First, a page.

We have four major sets of bookshelves with something like three thousand books total in them. They are alphabetized within category and all of them are entered in a database. What’s that? OCD you say? Maybe a little. Well, more than a little, actually.
Are you a rereader? What books do you come back to over and over again?
Very much so. I reread when I’m too intellectually drained to pick up new stuff but still want to be transported. My core rereads are Tolkien, Tim Powers, Martha Wells, Pratchett, H. Beam Piper, and a scattering of books from other writers including Gaiman, Norton, Rowling, and Emma Bull.
What’s the last book that made you laugh? Cry?
My most recent laughing book was Unbound, the third book in Jim Hines’s Libriomancer series. It should be out next year sometime, I think. Crying … hard to say. I cry at the drop of hat in terms of books. Any heroic sacrifice will usually do it.
You and your wife travel a fair bit. What’s your favorite destination or recent trip?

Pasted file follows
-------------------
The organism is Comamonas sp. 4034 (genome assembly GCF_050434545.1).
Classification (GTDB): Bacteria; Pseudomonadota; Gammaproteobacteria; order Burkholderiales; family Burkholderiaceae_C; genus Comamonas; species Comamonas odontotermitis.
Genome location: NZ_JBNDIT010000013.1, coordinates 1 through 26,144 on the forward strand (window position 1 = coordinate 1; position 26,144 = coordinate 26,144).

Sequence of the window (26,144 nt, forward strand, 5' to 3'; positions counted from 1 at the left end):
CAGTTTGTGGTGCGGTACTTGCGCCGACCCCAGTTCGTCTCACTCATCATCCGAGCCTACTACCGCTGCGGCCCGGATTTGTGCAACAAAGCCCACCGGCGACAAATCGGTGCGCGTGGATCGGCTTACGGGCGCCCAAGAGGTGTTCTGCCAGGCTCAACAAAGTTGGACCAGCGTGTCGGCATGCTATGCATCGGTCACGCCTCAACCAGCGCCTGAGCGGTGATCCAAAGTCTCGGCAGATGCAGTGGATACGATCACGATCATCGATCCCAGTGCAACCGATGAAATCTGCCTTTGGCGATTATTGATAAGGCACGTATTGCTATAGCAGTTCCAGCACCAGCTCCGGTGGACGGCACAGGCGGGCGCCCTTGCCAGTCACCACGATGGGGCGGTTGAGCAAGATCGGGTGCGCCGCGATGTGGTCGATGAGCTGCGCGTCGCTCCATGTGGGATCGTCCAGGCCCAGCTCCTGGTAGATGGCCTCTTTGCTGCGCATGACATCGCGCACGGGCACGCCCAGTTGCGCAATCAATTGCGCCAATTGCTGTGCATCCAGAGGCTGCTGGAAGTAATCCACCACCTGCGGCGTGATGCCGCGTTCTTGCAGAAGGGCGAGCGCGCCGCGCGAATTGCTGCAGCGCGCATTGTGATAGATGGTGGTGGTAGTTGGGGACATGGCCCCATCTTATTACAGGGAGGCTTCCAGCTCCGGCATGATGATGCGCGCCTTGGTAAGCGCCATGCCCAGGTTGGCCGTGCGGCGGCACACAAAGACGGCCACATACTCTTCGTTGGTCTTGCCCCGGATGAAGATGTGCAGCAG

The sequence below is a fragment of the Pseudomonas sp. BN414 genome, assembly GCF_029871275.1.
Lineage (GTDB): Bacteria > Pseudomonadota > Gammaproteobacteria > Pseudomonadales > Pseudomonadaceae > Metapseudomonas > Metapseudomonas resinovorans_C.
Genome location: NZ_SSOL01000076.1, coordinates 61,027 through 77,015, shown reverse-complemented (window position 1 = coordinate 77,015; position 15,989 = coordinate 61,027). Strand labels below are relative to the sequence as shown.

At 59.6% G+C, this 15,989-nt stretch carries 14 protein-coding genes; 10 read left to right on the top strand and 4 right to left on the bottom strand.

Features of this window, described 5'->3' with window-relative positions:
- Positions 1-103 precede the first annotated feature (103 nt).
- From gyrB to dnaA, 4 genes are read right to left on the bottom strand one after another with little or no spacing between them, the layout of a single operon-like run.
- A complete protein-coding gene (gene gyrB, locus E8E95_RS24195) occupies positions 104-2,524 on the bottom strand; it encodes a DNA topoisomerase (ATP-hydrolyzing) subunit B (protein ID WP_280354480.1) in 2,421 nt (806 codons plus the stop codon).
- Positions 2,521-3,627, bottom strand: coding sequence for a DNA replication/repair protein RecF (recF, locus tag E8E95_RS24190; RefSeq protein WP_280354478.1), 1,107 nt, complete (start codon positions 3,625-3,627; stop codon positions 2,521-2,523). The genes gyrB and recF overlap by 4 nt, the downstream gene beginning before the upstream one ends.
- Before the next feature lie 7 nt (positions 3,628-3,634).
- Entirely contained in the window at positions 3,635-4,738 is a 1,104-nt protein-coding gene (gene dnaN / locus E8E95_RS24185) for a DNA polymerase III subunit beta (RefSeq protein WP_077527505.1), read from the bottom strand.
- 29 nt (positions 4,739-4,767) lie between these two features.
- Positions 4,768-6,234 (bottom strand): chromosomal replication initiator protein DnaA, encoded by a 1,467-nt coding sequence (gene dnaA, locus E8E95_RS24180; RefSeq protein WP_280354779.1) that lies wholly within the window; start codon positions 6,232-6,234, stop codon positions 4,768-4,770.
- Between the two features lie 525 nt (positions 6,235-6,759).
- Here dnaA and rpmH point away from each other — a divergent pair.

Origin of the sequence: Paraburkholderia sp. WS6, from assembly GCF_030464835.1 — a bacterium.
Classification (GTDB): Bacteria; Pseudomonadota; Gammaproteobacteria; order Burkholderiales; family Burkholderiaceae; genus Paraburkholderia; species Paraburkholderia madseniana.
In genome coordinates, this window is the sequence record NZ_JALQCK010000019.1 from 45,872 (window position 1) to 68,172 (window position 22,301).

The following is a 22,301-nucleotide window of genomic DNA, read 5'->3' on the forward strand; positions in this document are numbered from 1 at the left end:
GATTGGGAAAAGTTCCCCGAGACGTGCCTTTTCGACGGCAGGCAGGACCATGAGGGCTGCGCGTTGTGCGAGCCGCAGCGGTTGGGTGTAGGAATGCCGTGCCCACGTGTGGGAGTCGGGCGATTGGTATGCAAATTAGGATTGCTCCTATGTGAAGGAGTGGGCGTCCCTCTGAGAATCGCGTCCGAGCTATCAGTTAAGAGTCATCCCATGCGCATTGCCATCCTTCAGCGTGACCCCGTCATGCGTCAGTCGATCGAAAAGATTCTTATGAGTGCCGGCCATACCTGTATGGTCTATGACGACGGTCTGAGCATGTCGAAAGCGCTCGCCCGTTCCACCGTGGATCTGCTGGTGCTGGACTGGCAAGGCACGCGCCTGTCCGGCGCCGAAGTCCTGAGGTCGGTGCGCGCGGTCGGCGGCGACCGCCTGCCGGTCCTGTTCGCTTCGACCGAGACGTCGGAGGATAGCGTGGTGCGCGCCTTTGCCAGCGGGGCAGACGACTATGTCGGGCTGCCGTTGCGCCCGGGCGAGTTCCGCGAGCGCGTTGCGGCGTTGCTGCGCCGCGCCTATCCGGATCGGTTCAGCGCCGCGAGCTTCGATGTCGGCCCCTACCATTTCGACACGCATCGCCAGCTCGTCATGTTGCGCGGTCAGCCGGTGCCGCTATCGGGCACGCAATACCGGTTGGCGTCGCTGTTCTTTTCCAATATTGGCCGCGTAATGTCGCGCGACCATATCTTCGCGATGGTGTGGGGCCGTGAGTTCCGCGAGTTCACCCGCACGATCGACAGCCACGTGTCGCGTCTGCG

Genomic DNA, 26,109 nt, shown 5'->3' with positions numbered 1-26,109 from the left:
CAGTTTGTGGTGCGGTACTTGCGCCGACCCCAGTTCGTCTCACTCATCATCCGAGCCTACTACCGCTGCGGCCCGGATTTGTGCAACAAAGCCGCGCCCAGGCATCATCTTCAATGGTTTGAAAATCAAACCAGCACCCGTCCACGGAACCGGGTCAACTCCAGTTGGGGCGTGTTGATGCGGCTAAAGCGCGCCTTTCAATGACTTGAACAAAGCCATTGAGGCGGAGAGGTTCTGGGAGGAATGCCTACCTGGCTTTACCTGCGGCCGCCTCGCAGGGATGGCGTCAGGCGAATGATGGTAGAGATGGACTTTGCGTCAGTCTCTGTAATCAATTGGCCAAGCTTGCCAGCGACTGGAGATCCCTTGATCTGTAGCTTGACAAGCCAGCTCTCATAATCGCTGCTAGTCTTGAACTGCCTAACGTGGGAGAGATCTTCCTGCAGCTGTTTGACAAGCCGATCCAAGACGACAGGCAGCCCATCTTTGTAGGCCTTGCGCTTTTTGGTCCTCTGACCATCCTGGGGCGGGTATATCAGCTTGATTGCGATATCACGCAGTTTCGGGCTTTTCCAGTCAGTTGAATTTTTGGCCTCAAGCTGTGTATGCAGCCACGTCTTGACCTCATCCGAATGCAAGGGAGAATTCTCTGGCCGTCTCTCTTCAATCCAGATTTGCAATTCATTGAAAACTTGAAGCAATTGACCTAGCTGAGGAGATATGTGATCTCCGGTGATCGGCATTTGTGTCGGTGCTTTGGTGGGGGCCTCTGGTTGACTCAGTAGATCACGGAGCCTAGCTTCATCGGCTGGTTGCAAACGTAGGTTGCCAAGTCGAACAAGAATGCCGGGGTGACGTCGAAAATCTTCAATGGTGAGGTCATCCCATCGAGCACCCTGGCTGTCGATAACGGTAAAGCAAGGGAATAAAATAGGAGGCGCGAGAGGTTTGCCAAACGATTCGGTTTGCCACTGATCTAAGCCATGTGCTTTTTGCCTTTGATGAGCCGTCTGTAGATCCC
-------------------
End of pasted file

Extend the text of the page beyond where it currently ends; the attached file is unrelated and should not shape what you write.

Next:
My favorite destination ever is probably Edinburgh, where my wife and I got married—we visit Scotland often—or Kauai, which is almost a second home. New Zealand is a definite contender, too. I just got back a few weeks ago, from my first trip there, and my wife and I are already trying to figure out when we can make it back again. I would love to return to Oxford as well, but that’s a slightly lower priority. But then there are all the new places we’ve never been ... It’s tough.
Readers of your novels will be familiar with the precision of your spatial descriptions. How high are the ceilings in Bag End?
Heh. Depends on which version and who it’s scaled for. The original is probably right around five feet—quite high for a hobbit hole. Jackson’s versions range from four to seven feet, I think. The one that’s implied by the door at Bag End in Matamata, New Zealand, is about seven feet.